I found a book/report in the library about affirmative action in Namibia and decided to page through it. Part of it I think is really interesting, so I’m going to share here. For those of you who don’t know (and I don’t expect anyone to…) Namibia gained independence on March 21, 1990 and this represented the end of apartheid. At this point, since it was popular internationally and they were restructuring the country anyway, the government decided to implement affirmative action. The laws were convoluted and had lots of back doors but were unique because they identified which groups needed to be represented, specifically black men and all women.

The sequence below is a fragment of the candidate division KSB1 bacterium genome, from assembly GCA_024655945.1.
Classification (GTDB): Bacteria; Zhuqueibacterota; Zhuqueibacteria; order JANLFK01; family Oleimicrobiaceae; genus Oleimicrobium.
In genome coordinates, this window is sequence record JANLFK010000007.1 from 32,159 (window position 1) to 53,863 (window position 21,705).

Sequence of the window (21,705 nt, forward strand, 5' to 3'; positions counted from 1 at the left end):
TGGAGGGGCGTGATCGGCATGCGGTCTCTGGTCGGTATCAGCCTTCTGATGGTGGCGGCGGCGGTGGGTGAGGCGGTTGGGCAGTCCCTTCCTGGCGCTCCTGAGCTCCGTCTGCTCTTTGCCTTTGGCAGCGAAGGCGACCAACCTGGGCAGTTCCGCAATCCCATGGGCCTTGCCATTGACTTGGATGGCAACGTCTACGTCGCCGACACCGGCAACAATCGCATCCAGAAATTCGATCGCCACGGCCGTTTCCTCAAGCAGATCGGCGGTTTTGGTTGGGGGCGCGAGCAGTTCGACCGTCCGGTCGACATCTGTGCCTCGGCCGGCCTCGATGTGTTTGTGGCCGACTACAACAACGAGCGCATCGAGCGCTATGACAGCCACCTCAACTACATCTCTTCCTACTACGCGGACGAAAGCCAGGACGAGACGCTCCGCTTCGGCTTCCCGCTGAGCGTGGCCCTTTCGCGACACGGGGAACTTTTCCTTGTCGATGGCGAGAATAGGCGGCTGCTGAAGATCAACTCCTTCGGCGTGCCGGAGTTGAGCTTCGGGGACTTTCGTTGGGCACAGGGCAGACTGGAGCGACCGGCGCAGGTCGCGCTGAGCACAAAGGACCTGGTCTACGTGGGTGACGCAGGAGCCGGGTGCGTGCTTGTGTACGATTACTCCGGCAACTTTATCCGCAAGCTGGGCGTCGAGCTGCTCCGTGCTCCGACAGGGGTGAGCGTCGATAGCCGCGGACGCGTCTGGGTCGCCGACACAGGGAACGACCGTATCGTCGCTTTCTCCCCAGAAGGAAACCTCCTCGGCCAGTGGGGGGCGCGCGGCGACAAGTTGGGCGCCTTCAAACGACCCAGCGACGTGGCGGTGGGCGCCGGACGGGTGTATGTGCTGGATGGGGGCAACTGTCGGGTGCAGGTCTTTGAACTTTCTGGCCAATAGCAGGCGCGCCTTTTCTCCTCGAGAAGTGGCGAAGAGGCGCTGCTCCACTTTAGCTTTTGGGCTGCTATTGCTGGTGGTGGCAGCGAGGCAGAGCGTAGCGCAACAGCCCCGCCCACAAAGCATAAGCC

The thing that I found interesting was that obviously these laws meant that new people had to be hired. But the government had already promised civil servants that they would not lose their jobs, basically assuring the white male civil servants that racism would not be turned around against them under the new black leadership. So the only positions to be filled were the creation of new positions and those left vacant by retirement. The immediate response was to have the number of civil servant posts jump from 50, 000 to 77,000 between 1990 and 1992. This was, however, financially unstable and that soon became apparent. They started implementing large scaling back, and obviously affirmative action became something that was debated and improved upon over the coming years (the book was not specific about the response to the scaling back), I just think it is interesting how much race plays a part, specifically fighting for rights based on race without acknowledging that if both sides do so the solutions are impractical. That wasn’t as eloquent as I would have liked, but hopefully you get the point.